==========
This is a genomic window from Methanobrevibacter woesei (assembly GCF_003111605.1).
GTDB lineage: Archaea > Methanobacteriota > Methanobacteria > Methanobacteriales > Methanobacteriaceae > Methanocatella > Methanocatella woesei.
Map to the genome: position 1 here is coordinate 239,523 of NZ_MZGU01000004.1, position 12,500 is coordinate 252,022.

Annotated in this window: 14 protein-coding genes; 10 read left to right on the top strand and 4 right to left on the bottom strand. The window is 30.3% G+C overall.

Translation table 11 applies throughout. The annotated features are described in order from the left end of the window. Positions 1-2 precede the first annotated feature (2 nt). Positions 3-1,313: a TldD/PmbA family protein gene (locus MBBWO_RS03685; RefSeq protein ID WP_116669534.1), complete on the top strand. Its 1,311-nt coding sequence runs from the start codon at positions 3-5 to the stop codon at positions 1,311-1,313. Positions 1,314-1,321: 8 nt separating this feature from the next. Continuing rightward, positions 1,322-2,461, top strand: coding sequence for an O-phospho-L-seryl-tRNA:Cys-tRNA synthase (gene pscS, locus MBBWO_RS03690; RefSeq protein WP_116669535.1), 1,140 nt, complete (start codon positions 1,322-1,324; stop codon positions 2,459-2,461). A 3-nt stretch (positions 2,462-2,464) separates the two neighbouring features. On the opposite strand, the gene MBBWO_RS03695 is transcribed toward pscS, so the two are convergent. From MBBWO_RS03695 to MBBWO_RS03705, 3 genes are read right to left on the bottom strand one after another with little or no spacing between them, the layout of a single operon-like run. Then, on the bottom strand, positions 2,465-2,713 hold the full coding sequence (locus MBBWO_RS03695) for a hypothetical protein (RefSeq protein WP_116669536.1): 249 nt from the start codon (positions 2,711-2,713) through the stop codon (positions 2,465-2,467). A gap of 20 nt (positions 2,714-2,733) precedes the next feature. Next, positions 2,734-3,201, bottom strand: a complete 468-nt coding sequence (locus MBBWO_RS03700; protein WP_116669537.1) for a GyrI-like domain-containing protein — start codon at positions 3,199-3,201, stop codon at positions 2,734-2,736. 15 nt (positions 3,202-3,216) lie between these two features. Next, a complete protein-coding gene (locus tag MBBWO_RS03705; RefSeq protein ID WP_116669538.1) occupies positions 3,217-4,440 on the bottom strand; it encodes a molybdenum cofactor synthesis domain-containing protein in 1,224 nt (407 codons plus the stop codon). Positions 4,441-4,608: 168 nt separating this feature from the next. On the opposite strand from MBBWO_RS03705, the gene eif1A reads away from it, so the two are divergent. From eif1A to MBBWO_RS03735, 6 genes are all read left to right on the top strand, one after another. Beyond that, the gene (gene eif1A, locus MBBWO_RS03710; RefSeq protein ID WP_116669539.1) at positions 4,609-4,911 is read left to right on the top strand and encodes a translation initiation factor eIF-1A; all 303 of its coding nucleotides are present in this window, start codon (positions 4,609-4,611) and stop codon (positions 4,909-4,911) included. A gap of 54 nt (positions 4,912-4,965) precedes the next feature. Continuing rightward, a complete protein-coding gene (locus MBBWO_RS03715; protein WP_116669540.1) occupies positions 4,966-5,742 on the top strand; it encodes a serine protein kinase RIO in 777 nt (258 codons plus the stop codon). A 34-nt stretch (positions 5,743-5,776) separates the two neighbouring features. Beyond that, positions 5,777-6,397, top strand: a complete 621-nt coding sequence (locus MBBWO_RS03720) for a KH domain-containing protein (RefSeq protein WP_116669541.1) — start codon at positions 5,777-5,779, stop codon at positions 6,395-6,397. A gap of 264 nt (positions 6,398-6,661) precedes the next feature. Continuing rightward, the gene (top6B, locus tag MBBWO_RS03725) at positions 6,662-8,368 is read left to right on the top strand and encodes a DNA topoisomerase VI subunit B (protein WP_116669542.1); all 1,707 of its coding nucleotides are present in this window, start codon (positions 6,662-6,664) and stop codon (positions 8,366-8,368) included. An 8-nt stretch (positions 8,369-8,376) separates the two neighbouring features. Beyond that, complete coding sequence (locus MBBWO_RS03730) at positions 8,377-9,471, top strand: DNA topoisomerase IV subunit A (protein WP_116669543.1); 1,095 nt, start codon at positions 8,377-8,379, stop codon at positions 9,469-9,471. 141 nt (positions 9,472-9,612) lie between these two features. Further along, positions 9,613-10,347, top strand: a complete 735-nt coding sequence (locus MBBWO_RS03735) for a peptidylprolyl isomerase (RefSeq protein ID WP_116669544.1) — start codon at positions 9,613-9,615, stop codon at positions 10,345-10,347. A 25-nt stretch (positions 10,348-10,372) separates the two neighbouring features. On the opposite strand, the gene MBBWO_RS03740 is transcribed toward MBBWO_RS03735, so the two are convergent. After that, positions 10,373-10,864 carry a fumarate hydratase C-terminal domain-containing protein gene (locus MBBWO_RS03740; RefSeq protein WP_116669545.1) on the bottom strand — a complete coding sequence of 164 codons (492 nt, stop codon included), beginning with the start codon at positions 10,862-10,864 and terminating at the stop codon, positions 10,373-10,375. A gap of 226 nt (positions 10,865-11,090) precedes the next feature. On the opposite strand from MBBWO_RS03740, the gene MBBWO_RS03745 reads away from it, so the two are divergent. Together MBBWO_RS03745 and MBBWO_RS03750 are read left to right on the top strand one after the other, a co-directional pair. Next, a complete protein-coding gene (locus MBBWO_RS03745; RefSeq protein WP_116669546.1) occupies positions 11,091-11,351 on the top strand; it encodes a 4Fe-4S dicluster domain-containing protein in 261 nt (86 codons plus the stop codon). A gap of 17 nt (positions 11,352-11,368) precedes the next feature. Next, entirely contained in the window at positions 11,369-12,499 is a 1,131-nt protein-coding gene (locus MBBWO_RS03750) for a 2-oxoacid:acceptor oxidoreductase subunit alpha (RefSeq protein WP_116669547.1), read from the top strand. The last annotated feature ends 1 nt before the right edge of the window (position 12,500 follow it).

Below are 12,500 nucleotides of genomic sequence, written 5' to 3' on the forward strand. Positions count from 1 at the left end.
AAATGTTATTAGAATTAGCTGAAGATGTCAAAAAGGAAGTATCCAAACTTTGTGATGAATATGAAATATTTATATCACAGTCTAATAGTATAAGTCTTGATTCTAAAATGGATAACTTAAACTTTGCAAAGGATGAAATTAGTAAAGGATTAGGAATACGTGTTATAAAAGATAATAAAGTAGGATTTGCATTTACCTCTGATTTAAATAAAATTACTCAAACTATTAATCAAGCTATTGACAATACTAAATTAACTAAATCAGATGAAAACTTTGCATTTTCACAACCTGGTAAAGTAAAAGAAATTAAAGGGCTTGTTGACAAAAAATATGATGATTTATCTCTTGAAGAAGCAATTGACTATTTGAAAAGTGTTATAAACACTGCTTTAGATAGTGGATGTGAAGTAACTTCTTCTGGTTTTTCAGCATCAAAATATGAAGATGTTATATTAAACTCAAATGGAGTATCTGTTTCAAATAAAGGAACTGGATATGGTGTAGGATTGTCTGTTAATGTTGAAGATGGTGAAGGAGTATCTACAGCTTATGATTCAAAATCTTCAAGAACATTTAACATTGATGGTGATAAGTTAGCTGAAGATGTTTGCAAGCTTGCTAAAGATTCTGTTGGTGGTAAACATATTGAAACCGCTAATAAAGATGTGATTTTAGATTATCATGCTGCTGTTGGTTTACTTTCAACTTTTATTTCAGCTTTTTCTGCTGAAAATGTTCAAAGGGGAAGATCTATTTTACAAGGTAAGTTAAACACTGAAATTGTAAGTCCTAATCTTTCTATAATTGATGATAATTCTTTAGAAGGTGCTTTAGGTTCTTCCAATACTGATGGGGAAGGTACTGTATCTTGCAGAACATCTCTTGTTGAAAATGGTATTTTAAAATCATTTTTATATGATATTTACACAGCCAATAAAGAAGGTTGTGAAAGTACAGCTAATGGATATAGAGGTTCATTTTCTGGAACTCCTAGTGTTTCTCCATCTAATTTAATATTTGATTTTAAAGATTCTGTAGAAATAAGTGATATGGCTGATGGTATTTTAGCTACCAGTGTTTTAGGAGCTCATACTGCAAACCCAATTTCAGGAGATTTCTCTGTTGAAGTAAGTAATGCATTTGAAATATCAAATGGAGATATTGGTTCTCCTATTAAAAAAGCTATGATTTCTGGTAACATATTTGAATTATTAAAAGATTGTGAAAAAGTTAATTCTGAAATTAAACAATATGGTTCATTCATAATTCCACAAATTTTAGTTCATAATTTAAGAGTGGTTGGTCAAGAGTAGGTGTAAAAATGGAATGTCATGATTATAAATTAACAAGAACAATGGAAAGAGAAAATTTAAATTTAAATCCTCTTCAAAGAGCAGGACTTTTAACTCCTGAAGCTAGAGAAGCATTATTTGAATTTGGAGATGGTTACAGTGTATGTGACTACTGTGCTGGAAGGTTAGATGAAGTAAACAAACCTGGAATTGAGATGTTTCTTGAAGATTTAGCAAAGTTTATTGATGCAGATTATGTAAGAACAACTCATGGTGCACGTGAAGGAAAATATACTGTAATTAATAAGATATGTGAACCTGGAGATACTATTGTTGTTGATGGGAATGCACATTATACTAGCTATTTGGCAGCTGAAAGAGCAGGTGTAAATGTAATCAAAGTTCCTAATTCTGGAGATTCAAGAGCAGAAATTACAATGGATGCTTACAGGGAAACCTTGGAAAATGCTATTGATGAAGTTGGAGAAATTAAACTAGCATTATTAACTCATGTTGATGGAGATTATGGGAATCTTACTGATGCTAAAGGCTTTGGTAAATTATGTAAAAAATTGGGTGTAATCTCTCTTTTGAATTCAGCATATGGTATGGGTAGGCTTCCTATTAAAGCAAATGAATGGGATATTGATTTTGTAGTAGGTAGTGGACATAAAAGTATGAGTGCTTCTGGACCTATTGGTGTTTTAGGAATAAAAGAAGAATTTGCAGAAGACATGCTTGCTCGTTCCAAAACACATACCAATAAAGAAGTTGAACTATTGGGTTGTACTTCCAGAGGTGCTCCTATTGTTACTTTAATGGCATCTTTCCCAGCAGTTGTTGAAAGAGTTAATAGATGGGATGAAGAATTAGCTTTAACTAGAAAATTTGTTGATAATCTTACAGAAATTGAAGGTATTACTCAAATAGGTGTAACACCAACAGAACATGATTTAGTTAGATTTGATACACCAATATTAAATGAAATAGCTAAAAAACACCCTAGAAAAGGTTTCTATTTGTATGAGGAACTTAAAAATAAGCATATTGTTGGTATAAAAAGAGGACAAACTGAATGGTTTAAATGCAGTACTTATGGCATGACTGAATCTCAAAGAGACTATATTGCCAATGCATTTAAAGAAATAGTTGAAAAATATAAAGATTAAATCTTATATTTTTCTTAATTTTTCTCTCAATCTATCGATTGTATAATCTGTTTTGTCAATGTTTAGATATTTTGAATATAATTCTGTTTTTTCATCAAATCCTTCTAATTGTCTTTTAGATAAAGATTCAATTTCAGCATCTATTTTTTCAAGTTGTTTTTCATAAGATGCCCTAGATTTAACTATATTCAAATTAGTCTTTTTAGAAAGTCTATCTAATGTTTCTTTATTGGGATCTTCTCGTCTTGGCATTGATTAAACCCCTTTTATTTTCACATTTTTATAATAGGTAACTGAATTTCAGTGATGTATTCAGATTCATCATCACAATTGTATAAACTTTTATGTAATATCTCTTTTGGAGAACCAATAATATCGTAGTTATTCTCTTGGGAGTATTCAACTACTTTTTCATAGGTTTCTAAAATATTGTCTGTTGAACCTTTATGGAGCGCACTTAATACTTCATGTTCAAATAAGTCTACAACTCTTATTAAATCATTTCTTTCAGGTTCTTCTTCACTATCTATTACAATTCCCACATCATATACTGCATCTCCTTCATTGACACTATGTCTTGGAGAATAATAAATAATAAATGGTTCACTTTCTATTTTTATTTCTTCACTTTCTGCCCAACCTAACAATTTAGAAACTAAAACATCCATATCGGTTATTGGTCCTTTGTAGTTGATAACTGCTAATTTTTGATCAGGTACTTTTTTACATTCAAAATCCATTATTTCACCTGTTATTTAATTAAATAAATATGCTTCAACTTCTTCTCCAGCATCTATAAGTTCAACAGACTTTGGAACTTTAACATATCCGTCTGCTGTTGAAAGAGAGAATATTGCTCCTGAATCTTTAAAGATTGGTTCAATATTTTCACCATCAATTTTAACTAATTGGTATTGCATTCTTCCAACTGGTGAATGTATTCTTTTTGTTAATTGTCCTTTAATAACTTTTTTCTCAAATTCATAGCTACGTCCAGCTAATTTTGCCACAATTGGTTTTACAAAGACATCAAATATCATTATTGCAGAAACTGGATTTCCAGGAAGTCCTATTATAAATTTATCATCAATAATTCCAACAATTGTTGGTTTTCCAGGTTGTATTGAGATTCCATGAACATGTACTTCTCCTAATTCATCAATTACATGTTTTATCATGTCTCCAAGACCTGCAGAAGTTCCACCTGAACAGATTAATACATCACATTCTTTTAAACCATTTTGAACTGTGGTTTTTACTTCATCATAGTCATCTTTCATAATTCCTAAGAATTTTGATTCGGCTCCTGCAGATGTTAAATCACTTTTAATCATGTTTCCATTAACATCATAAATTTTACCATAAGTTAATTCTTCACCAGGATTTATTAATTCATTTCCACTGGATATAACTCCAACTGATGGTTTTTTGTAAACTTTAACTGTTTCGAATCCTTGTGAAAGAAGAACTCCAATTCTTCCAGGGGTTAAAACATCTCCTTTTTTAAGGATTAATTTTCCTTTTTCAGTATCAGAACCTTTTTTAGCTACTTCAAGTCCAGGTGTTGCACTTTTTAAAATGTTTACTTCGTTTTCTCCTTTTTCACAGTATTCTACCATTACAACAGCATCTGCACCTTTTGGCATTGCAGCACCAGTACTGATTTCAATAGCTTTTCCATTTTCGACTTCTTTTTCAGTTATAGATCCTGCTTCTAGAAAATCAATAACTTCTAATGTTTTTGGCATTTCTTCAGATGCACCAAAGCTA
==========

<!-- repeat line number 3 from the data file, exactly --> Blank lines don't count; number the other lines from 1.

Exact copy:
Map to the genome: position 1 here is coordinate 239,523 of NZ_MZGU01000004.1, position 12,500 is coordinate 252,022.